Our friend Gregory Ablavsky has published “Federal Ground: Governing Property and Violence in the First U.S. Territories” with Oxford. Columbia Law Review and Michigan Law Review (forthcoming) book reviews are available.
Here is “Brackeen, the Indian Child Welfare Act, and the Presentment Clause: A Very Pink Herring” on SLS blogs.
If the Presentment Clause bars Congress from honoring the divergent policy judgments of other sovereigns, then federalism is in trouble. After all, as the briefs stress and the Supreme Court has explicitly endorsed, Congress has expressly adopted state law as federal law in the Assimilative Crimes Act and the Federal Tort Claims Act. It has expressly authorized states to create wage and hour standards higher than the federal government in the Federal Labor Standards Act. It has allowed states to establish different water and air quality standards from the federal government upon EPA approval, a power that the Court has repeatedly ruled on without saying boo.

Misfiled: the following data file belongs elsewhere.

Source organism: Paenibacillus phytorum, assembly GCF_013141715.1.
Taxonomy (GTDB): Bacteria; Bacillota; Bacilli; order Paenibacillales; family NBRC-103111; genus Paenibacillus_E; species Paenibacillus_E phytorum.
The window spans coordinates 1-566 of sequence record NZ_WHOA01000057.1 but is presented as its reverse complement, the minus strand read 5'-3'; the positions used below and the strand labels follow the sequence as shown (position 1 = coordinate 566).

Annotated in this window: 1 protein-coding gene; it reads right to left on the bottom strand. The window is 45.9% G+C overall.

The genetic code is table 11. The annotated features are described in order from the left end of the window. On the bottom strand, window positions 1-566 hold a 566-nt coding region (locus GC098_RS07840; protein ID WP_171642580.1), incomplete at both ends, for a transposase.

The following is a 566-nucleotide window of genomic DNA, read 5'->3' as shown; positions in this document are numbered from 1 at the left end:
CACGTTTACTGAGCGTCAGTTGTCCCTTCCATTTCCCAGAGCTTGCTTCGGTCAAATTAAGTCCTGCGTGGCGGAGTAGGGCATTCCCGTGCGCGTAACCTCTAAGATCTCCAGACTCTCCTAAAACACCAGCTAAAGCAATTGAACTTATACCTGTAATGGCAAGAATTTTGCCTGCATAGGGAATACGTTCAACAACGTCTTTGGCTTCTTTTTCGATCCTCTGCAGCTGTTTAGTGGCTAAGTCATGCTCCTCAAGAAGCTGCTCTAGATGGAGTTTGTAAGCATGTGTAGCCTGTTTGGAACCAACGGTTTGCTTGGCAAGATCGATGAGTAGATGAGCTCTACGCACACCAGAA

Indian law is not unique in involving judicial uses of history. But not only is Indian law exceptionally historically focused, it is also different from, for instance, the more familiar fights over originalism. While struggles over constitutional history often concern grand and abstract principles and attract significant attention, Indian law cases are often viewed as minor—Justice Brennan reportedly once referred to them as “chickenshit”—and their outcome likely turns on the very local and specific pasts of a particular reservation, treaty, or centuries-old statute. The indeterminacy of these histories gives judges remarkably wide rein to craft the law as they see fit: “[W]hen it comes to Indian law,” the late Justice Scalia once quipped, “most of the time we’re just making it up.”